Friday, March 26, 2010

Civility (or lack thereof) Following Health Care Reform; Justified

Hi. It's been a long week, and I haven't had a lot of time to put into the blog. Big week, though. Health care reform was finally passed this week (the final fixes to the law having been passed by the House last night). The new reform package may not be perfect, but I think it's a very good thing.
Some Democratic leaders have been dealing with vandalism, threats of violence, and other forms of retaliation after voting in favor of the health care bill. This coming after last weekends health care protesters spit on Democrats, cursed at them, and hurled racial epithets at them as legislators tried to go about the work of getting health care reform passed at the U.S. capitol. Republicans, in response to these attacks (and yeah, I definitely consider them attacks- spitting on people, committing acts of vandalism, threatening them, and even cursing at people and shouting racial slurs are all things that are not only morally reprehensible, but also against the law), have issued a few muted calls for civility, but they're primary response seems to have simply been to accuse Democrats of leveraging these attacks for political gain.
Well, there may be a small amount of truth to the GOP accusations (it made me cringe a bit when I learned that a few Democrats had discussed attacks and threats against them in some of their fundraising correspondence), but I have pretty limited sympathy for the Republican position, especially given the fact that Democrats wouldn't have the opportunity to talk about being victimized in the first place if they hadn't actually been victimized by angry conservatives. And while it's true that the individuals responsible for these attacks may represent fringe elements of the conservative movement, it's also true that the inflammatory rhetoric of the GOP during the health care debate certainly isn't helping to create an environment that fosters civil discourse (remember all of those claims that Democrats are communist, Nazi, death panelling grandma killers?).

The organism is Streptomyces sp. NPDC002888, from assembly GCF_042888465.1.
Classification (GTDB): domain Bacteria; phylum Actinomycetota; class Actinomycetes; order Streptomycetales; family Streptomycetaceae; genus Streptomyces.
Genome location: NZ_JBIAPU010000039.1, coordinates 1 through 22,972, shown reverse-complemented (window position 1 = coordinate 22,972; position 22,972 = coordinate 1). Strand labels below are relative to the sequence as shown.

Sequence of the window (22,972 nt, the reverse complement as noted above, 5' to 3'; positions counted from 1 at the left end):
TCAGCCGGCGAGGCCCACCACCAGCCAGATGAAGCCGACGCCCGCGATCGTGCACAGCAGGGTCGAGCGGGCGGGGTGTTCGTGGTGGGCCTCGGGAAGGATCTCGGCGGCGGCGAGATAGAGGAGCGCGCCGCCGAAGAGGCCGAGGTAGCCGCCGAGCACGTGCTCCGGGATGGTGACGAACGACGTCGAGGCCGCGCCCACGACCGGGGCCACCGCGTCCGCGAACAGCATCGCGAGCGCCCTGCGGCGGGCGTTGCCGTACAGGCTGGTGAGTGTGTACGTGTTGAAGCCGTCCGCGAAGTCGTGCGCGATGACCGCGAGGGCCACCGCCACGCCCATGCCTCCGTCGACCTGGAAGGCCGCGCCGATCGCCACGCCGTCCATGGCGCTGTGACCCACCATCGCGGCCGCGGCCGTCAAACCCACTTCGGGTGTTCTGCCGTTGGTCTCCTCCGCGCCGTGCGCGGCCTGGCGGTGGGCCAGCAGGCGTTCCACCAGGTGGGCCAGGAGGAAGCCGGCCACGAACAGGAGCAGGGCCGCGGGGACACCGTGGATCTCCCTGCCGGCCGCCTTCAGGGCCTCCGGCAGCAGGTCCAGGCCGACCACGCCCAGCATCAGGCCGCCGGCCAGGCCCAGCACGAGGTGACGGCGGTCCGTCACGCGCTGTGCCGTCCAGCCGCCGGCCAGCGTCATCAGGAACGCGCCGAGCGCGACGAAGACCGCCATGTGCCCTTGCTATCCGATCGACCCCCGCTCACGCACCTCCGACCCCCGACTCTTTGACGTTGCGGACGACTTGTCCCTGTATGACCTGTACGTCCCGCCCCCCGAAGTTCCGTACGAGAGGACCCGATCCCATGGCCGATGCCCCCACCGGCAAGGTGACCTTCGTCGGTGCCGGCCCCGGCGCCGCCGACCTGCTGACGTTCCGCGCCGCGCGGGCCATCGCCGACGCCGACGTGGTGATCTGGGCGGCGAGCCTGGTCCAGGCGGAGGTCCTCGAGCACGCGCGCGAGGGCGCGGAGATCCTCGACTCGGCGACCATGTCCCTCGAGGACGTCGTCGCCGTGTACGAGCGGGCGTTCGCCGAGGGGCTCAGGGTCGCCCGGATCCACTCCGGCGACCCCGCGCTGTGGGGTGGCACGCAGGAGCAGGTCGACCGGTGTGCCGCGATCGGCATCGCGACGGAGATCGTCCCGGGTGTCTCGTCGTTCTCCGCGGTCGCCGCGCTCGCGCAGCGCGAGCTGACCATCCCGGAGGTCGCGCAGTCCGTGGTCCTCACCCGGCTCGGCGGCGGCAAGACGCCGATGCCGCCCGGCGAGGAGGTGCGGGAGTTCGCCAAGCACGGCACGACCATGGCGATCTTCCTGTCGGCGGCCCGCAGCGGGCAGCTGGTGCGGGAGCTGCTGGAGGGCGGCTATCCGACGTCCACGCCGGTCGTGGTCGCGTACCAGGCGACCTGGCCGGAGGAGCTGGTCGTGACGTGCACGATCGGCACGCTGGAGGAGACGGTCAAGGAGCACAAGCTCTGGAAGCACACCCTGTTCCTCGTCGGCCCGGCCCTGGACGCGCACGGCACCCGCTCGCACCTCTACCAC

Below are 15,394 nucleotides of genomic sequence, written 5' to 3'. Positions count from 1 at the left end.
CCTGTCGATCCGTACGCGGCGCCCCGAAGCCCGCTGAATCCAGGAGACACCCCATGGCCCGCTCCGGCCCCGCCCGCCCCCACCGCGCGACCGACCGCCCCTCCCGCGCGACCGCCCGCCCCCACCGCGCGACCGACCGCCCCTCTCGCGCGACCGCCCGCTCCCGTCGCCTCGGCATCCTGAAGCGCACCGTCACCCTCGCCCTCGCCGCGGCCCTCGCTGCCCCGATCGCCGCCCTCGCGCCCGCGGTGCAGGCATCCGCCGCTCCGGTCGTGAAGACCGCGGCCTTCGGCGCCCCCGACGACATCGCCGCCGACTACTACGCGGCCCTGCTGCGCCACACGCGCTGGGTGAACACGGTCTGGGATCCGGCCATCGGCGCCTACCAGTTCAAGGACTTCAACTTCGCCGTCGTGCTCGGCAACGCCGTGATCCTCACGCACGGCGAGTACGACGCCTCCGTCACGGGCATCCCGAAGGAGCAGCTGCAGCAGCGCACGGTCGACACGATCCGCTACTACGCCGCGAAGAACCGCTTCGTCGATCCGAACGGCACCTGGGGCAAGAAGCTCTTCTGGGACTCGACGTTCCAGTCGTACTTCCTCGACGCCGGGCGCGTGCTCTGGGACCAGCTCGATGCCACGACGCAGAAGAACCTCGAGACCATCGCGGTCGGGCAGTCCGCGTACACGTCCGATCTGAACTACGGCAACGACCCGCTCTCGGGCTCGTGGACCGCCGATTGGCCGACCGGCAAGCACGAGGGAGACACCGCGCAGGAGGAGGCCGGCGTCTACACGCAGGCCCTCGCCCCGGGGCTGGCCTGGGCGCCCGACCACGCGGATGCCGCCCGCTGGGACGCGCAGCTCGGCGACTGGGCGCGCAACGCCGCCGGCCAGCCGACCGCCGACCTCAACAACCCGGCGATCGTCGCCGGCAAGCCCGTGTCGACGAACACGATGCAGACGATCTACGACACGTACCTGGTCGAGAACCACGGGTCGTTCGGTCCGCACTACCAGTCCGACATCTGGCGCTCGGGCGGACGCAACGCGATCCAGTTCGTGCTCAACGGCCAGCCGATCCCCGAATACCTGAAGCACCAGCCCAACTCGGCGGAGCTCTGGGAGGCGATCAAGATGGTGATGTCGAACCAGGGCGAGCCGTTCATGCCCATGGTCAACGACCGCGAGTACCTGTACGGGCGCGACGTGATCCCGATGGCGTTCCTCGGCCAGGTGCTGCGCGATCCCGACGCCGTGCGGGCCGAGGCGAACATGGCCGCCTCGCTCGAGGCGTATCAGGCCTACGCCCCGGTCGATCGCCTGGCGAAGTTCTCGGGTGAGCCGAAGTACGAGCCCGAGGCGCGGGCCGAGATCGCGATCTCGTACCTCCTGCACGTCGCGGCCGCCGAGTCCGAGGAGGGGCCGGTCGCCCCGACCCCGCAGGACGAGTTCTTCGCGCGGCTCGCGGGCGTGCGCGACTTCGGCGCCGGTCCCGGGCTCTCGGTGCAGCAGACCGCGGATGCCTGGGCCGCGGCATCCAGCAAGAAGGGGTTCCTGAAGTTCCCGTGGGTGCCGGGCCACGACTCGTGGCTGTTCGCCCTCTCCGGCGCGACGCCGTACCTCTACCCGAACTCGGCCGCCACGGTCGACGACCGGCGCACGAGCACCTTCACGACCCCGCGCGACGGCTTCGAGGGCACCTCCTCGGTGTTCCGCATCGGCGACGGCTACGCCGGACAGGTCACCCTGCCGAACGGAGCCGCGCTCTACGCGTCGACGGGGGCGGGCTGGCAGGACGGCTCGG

When I first heard about these threats and attacks I was pretty much furious. Eventually, though, I just got sort of depressed about the whole thing. It's weird how I can (and do ) have some friends in real life who are very conservative in their political views, and we generally get along pretty darn well, but it seems like, in the abstract, it quickly becomes easy to demonize people with opposing viewpoints and become very angry. With the political leaders that we see on television, it becomes very easy to demonize them because we come to know them only through soundbites and ten second news clips. Media exposure to political figures lets us sort of cherry pick everything that we don't like about a person while ignoring all of the stuff that might mitigate or change our bad feelings, and this way we can build people into monsters that symbolize everything that we stand against.